15 of 16 people found the following review helpful
A book of two halves,
This review is from: Wilfred Owen: A New Biography (Paperback)
When I received this book last Christmas I was slightly shocked at how many pages there appeared to be. I admit that I knew very little about Wilfred Owen apart from the fact that he wrote poetry during World War 1 and he died very young(25 years of age). I immediately thought that there was no way that his life story could fill almost 500 pages but I was wrong. This is surely the definitive biography about him and a brilliant job is done by Dominic Hibberd.
Pretty much the first half of the book is about his pre-war years and the times that Owen spent at school, as a teacher, a vicar's assistant and the time he lived in France for a while. At times I did feel a little impatient as I really wanted to know what occured during his wartime experiences. I must admit though that Hibberd has done a staggering amount of research including trying hard to disect Owen's brother Harold's at times brutal censorship of the letters written by Wilfred. It was interesting to learn about Wilfred's weaknesses such as being a Mother's boy, a hypochondriac and the slow realisation that he was gay. As you read this book you do become aware that it all leads up to the horrors of war and the author takes you there slowly but very surely. When we finally arrive at 1917 and the true reality of what Owen and many thousands more went through it is chilling and makes for a rivetting read.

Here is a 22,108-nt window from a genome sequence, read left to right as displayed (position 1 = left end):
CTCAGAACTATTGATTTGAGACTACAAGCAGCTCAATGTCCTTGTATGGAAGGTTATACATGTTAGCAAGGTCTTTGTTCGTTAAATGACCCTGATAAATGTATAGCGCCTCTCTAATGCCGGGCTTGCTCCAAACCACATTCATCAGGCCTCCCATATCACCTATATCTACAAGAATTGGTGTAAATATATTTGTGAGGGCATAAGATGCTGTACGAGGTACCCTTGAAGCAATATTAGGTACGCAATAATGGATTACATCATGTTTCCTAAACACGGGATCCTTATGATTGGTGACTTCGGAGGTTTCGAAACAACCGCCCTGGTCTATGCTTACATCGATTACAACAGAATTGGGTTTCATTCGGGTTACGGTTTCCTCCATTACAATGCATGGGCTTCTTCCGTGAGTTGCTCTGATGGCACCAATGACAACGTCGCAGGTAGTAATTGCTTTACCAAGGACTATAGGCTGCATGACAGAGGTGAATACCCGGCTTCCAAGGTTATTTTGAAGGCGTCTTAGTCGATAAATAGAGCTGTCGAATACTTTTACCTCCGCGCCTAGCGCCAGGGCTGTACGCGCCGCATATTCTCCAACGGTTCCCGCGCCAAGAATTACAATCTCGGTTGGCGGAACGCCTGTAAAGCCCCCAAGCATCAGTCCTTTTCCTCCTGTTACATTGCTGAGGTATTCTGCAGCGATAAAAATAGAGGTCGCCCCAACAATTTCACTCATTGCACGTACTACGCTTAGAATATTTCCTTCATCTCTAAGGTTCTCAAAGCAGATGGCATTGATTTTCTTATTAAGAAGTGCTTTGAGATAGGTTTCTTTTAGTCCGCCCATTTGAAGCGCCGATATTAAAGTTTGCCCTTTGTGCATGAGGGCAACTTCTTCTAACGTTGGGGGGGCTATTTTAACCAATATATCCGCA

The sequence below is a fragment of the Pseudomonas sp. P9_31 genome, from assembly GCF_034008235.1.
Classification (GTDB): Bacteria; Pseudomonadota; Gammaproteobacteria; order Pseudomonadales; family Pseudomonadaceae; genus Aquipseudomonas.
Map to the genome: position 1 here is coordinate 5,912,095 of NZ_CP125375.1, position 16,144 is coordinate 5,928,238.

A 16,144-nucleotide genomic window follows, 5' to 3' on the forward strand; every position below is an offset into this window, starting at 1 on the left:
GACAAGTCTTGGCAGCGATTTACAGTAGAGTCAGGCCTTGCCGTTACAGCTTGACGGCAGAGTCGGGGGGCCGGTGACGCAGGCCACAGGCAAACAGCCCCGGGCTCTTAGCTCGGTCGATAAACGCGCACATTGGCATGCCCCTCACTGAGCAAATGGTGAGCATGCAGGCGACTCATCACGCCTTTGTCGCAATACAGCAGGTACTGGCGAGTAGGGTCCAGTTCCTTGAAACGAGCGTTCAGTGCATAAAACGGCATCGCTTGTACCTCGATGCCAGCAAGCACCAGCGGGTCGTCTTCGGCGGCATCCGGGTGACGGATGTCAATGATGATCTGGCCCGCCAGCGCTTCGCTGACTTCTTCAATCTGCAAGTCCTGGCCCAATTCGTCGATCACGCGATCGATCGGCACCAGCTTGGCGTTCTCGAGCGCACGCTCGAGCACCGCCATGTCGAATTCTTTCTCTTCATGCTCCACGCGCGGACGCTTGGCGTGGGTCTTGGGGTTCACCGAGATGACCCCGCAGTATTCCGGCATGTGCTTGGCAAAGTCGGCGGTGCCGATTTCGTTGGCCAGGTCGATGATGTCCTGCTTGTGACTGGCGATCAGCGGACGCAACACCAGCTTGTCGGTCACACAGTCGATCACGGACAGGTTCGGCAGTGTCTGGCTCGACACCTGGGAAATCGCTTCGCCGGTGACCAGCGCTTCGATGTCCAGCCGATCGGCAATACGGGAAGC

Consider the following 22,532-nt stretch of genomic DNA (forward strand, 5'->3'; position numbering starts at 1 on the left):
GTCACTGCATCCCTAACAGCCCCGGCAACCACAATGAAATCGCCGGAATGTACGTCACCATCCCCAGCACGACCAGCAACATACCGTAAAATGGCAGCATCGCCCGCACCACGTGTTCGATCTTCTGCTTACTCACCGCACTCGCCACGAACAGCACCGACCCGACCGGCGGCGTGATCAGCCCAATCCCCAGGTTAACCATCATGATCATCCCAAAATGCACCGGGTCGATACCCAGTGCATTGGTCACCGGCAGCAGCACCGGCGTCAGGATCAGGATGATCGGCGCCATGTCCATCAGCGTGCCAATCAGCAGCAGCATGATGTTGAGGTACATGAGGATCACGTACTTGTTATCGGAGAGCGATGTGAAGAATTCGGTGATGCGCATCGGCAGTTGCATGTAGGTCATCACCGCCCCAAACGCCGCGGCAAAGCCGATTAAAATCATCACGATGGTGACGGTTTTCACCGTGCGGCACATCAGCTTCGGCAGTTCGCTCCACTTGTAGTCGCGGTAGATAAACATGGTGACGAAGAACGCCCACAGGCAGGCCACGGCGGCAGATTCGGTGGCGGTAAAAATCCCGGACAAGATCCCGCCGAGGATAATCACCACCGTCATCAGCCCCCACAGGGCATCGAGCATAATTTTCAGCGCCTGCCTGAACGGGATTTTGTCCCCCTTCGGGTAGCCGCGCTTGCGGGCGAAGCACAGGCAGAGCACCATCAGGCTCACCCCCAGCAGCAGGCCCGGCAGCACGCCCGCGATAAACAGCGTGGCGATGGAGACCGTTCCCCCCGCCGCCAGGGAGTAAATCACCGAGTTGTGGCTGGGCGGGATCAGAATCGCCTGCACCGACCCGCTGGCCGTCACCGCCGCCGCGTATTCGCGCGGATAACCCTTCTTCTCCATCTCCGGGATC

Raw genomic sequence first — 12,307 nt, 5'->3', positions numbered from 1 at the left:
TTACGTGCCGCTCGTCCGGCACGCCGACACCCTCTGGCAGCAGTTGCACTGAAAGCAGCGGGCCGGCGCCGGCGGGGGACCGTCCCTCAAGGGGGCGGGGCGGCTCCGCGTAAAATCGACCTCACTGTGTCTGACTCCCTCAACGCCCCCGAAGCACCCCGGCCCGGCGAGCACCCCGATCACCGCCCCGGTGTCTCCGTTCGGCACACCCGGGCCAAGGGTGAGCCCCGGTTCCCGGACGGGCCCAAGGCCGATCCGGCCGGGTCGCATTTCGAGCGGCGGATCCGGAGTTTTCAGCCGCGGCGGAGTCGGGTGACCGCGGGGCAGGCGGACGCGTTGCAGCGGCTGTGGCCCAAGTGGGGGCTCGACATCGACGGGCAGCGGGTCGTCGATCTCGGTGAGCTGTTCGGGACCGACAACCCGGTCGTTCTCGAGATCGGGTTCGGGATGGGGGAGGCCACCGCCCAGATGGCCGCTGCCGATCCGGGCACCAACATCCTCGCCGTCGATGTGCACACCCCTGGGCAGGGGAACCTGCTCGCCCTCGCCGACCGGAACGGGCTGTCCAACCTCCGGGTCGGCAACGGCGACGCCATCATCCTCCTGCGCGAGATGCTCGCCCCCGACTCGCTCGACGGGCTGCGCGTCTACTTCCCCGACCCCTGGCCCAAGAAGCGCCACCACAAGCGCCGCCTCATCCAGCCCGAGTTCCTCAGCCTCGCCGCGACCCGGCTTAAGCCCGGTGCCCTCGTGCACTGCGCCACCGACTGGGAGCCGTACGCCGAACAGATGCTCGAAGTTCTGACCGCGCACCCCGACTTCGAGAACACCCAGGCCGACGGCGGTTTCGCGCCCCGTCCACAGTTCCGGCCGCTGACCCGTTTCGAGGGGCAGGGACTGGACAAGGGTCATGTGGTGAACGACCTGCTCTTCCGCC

The true strength of this book is without a doubt the descriptions of the fighting, killing and pure fear of what so many men went through as they battled against the odds. At one time Owen's CO accused him of cowardice as he cracked under the strain of constant shelling and spending the night next to a colleague that had been blown to pieces. The fact that he was eventually awarded the Military Cross showed how ridiculous the accusation was but it was something that haunted him as he took several months to recover. This excellent book makes you wonder just how you would react in dreadful situations that so many brave men had to encounter. I won't go into all the detail about Wilfred's war experiences but suffice to say he did have a torrid time and it is because of this that he left us with his beautifully written poetry about war.
This is a superbly written book. Yes, I did wish there was more of Wilfred Owen's poetry and at times I did have a chuckle at the apparant pomposity of the circle of poets that shared a part of his life like Sassoon, Graves and Monro. The story of Owen's life is varied, interesting and ultimately very moving especially as he writes to his Mother about his hopes for the future. His future was to be cut tragically short but he left a legacy with his poetry that will last a lifetime and is still very relevant today.